025: The Zombies, ‘Care of Cell 44′

Posted by on Aug 4, 2021 in Rock, Song Of the week |

The music of 1968 was un embarras des richesses, an embarrassment of riches, almost too much of a good thing. I just looked at a dozen lists of ‘The Best Albums of 1968’, and I’ll admit that the following one (mine) omits a lot of seminal works by a lot of stellar artists. But when I pared it down to the ones that have left an indelible mark on me, what I call ‘life-changing music’, it’s a really remarkably long list (alphabetical here) for one single year:

They range from mind-expanders to soular-implosions, from the revolutionary to the revelatory, each and every one a masterpiece. But after those eleven, just when you think the alphabet couldn’t hold any more, here comes another one:

  • The Zombies – Odessey & Oracle 

It’s an album marked by inauspicious roots, a twisted path, and universal acclaim. And it’s always symbolized for me the late 60s in general. What an incredible wealth of great music. Here, an off-the-cuff psychedelic swan song by a group in the process of going belly-up.

The Zombies were a British invasion band noted for both their relative raunchiness at times, alongside their exceptional musicality at others. They had two careers – the second of which didn’t exist. Maybe I’d better explain that.

In the mid-60s, they had a string of very minor hits, along with two big (and great) ones, the haunting ‘She’s Not There‘ and the even hauntinger ‘Tell Her No‘. Both were written by group leader Rod Argent and sung by the very fine and distinctive Colin Blunstone.

But alas, no commercial success after that for The Zombies, and in 1967 they decided to break up the band. One more cheapo session in 1968 to fulfill their recording contract with Decca, then back to day jobs. That album was entitled “Odessey and Oracle”, and it turned out in retrospect to have been both.

It’s a stunning, finely crafted album – the material, the lead vocals, the arrangements, the electric piano, the sound palette, everything. As fine as their two early hits were, this is in another league altogether. It has lots of humor (‘Friends of Mine‘, ‘I Want Her She Wants Me‘), ornate preciousness (the beautiful ‘For No One’-inspired ‘A Rose for Emily’, ‘Brief Candles’), lots of church-choir backing vocals, intelligent lyrics. A 12-inch embarrassment of riches in and of itself, it is.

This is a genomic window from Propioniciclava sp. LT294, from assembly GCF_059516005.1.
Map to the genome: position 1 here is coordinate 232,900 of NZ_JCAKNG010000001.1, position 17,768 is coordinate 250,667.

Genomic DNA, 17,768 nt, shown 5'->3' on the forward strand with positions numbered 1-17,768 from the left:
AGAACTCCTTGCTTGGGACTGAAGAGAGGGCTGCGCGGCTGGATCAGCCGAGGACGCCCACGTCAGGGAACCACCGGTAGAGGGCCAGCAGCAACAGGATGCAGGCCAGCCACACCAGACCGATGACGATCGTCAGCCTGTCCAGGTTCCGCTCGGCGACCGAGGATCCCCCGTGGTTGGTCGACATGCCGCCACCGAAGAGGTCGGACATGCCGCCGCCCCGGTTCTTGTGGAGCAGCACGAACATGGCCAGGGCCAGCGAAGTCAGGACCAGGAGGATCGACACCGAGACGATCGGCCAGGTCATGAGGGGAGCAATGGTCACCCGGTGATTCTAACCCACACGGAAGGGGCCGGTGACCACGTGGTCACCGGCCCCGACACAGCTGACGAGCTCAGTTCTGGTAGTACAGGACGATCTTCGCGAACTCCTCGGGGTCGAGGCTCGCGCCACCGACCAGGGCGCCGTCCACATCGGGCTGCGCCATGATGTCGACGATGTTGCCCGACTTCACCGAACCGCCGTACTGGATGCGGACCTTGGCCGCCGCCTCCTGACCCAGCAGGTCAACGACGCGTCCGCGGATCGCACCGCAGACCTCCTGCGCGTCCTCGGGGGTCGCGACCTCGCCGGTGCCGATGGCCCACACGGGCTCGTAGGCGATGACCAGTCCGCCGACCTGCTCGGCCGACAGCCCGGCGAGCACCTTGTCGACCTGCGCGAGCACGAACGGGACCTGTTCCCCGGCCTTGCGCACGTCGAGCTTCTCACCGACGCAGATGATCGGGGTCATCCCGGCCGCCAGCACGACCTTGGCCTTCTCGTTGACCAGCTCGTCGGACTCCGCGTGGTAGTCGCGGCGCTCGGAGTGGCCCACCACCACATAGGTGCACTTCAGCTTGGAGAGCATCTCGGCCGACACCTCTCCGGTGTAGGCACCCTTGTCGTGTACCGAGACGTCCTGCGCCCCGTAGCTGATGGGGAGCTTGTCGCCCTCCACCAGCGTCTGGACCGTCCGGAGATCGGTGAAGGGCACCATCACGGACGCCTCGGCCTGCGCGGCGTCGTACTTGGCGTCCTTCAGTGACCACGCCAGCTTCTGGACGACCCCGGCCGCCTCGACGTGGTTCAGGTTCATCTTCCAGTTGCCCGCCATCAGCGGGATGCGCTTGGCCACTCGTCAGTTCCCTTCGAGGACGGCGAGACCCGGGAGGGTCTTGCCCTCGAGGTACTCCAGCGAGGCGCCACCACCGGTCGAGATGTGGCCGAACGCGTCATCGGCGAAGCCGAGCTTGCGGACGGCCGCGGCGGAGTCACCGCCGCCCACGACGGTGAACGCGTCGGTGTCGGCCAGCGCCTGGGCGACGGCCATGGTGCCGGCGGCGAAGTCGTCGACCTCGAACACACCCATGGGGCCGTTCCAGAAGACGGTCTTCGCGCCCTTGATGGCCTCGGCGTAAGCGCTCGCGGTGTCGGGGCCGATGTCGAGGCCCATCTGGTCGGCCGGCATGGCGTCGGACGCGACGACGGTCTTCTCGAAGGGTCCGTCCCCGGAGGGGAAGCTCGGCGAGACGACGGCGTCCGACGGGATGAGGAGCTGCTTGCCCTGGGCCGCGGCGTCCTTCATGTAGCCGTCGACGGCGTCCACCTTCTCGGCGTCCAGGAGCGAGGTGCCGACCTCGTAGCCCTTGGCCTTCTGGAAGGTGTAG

Al Kooper (who in those days was referred to as “Al Kooper is God”) heard it, pulled it across the Atlantic, and it became a hit in 1969, powered by the iconic hit single ‘Time of the Season’. (Did you ever notice that they stole the rhythm riff and drum part for that from The Beatles’ ‘Wait’?)

Every single song on “Odyssey and Oracle” is worth talking about, but I’ve always been partial to the lead-off cut: Side One, Song One – ‘Care of Cell 44‘, a musical epistle addressed ‘In care of Cell 44’. It’s the only love song I know of a guy eagerly awaiting his belle’s release from prison. Perhaps there should be more.

Good morning to you I hope you’re feeling better baby
Thinking of me while you are far away
Counting the days until they set you free again
Writing this letter hoping you’re okay

Saved you the room you used to stay in every Sunday
The one that is warmed by sunshine every day
And we’ll get to know each other for a second time
And then you can tell me ’bout your prison stay…

It’s gonna to be good to have you back again with me
Watching the laughter play around your eyes
Come up and fetch you, saved up for the train fare money
Kiss and make up and it will be so nice…

If you enjoyed this post, you may also like:

074: Donovan, ‘House of Jansch’
082: Dion DiMucci, ‘Sit Down Old Friend’
093: Leon Russell, ‘A Song for You’

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Maurice Bursztynski
May 1, 2011 at 12:51 pm

Hey Jeff,

I was writing an article for my new blog about Odessey and Oracle and came across your great article on Care of Cell 44. This album is a beautiful work of art. Colin Blunstone has a voice not too dissimilar to Art Garfunkel. I can’t fathom that a friend of mine who loves the Beach Boys “Pet Sounds” doesn’t appreciate this fine record. Fortunately, we know better.

Be well.


May 15, 2011 at 9:42 am

Thanks very much. I’ve found that not everyone who loves ‘Pet Sounds’ really gets the album, and that there are a lot of people with otherwise good taste who are unfortunately unable to get inside it. Keep fighting the good fight!

Malcolm Pordes
Jan 22, 2013 at 1:51 am

Colin Blunstone went on to partially successful solo career, and is still making records. His two best albums where his first two from the early 70’s: One Day and Ennismore. Of his later albums I recommend the Ghost Of You And Me. He still records with Rod Argent, and tours with his solo band and with Rod.

Recruiting Animal
Dec 29, 2013 at 2:47 am

I thought I loved the Zombies. Then I listened to the song at the top of this page. It sucks. What can I say. Bland, empty, nicey. Not at all what I would expect from this group.

Mar 2, 2015 at 3:04 am

I’m a big Zombie fan from when Tell Her No,She’s Not There and Time of the Season were big hits.(They may have been bigger hits in the San Francisco Bay Area than the rest of the country).When I read you liked I Don’t Want To Know,I knew ours taste in music was simpatico.Although I liked the Zombies first LP better “Begin Here”and still listen to it regularly on my IPod.I also got their album with all their singles and flip sides. I Love You and Time of the Season were the two I recall off Oddessy and Oracle.One thing I have to mention;they had the worst guitar player in a band that “made it”.I know Rod did most,if not all the lead breaks,but if you listen to the one lead break (I do recall which song)where there’s a guitar solo,it’s embarrassing!That being said,I think their vocals were second only to the Beatles at the time.



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